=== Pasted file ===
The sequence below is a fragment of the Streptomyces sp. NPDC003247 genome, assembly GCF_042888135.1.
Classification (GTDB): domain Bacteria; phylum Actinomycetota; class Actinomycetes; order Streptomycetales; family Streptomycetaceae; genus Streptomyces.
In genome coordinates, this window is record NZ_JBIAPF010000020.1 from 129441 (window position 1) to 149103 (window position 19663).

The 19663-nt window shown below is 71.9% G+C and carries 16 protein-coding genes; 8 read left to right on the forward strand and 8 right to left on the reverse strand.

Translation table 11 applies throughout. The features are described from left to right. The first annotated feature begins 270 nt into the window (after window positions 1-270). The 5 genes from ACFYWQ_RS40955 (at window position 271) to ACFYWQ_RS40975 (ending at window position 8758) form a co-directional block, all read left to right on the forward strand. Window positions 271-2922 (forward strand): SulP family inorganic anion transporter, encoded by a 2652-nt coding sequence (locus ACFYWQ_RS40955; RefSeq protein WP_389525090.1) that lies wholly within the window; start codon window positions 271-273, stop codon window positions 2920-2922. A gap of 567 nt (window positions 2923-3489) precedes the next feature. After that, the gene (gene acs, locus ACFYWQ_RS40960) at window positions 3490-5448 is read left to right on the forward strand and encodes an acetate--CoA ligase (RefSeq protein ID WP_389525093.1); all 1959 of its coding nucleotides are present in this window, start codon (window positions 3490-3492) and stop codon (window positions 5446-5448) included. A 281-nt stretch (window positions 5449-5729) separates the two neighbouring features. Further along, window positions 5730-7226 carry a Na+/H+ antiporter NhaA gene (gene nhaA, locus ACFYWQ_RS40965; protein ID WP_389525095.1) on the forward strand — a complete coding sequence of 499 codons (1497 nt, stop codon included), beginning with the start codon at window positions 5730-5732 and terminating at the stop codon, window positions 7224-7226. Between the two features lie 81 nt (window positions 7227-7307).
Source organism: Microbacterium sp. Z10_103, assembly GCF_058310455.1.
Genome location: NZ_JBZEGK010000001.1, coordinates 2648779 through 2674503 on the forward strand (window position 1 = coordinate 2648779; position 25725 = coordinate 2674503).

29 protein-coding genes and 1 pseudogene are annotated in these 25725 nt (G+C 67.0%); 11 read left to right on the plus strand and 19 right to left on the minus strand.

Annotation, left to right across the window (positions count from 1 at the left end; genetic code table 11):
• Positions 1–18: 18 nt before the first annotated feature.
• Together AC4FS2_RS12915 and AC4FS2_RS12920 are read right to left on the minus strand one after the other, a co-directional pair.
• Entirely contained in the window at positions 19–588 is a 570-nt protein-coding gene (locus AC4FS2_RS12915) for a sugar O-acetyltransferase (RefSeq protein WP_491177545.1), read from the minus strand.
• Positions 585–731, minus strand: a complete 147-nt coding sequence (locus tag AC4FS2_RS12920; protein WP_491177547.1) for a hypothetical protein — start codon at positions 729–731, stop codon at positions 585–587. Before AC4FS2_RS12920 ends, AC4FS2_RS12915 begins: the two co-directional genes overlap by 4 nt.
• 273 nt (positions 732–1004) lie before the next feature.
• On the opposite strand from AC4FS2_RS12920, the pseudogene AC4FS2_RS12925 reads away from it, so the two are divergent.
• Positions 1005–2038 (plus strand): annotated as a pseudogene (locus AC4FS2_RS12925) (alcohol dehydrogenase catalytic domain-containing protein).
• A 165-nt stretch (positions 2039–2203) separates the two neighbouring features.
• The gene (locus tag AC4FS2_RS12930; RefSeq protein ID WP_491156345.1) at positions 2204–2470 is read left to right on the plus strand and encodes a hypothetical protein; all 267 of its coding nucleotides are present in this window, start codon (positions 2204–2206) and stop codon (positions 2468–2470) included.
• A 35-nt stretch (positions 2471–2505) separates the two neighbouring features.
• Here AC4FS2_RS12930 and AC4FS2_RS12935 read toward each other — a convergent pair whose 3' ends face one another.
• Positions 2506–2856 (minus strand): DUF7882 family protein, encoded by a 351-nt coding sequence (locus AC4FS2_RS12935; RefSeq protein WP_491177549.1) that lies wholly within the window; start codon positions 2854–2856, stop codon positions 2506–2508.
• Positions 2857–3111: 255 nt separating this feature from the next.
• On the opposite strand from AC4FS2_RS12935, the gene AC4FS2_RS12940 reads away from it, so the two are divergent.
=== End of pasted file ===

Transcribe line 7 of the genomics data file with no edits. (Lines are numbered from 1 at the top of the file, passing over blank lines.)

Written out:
Genome location: NZ_JBZEGK010000001.1, coordinates 2648779 through 2674503 on the forward strand (window position 1 = coordinate 2648779; position 25725 = coordinate 2674503).